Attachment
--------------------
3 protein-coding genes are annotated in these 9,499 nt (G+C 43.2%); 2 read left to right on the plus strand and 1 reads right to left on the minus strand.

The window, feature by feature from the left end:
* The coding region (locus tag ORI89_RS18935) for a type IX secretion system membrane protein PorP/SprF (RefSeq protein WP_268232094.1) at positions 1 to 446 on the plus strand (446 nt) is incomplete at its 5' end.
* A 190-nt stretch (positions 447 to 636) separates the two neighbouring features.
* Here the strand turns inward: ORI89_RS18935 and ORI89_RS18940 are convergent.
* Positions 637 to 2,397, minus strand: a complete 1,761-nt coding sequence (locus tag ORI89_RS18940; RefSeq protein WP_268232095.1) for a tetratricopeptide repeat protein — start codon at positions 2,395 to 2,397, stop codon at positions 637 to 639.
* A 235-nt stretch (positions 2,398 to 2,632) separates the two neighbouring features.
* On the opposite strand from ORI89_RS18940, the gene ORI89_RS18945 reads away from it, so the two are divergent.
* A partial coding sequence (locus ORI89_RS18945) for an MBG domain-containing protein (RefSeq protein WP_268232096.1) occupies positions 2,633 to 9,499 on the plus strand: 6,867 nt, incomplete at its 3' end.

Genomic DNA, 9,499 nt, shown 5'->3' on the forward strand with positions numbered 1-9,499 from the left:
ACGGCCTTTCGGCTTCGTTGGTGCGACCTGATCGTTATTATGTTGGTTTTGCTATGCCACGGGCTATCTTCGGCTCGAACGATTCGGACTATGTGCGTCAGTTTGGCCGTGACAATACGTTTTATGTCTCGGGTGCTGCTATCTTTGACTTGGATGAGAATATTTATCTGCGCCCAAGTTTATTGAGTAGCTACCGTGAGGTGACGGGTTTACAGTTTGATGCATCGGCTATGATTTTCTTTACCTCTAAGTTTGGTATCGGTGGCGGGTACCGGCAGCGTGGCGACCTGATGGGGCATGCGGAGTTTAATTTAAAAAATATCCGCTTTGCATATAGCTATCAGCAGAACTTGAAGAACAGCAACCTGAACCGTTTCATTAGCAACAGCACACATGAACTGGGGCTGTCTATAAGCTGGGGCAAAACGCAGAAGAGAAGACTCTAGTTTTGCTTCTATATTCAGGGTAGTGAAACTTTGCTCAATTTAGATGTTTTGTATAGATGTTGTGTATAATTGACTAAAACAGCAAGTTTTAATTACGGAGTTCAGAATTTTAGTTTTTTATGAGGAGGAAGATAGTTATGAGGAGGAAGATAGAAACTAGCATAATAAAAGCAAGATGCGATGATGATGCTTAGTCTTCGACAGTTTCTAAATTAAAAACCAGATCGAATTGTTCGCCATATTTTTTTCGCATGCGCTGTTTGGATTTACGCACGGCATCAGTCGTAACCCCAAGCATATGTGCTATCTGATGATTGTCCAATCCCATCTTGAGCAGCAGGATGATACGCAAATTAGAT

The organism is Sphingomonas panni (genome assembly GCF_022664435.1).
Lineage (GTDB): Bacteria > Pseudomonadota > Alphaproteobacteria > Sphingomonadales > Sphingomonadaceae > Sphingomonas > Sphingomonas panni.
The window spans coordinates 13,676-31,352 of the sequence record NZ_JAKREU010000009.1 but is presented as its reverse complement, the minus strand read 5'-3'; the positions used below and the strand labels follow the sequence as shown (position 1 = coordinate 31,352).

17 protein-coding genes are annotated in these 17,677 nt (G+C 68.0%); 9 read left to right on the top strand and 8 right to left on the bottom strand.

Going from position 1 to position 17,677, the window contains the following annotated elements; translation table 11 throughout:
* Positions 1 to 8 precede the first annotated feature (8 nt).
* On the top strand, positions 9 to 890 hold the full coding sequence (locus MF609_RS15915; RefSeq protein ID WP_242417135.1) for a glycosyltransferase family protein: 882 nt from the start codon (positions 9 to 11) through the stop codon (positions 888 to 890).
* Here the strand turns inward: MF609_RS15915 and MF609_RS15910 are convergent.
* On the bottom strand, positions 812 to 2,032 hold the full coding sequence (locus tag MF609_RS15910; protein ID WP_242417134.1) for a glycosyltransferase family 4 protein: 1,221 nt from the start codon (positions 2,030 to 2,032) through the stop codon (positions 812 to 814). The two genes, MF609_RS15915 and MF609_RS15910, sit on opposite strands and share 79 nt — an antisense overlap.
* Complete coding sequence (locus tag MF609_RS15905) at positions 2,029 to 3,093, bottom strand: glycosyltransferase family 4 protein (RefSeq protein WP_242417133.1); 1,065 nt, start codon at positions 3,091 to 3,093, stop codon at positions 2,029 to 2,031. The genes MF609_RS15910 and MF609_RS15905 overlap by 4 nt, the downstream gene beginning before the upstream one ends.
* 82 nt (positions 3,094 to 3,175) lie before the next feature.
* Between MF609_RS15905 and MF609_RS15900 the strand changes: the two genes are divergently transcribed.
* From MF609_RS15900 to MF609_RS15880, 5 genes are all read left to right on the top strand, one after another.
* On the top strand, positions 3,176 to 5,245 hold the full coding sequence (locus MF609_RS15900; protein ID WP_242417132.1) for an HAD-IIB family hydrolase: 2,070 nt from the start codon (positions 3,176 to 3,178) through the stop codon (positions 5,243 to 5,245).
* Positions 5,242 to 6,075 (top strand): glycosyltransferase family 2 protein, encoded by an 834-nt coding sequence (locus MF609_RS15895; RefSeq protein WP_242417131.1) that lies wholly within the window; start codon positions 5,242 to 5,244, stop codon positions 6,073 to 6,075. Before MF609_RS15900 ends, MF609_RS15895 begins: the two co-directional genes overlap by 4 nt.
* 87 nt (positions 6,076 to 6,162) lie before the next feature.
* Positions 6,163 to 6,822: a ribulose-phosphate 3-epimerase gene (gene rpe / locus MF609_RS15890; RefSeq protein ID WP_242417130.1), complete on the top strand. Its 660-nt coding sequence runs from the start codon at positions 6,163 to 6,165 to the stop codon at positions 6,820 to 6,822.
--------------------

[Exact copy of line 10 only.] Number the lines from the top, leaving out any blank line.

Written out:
Genomic DNA, 9,499 nt, shown 5'->3' on the forward strand with positions numbered 1-9,499 from the left: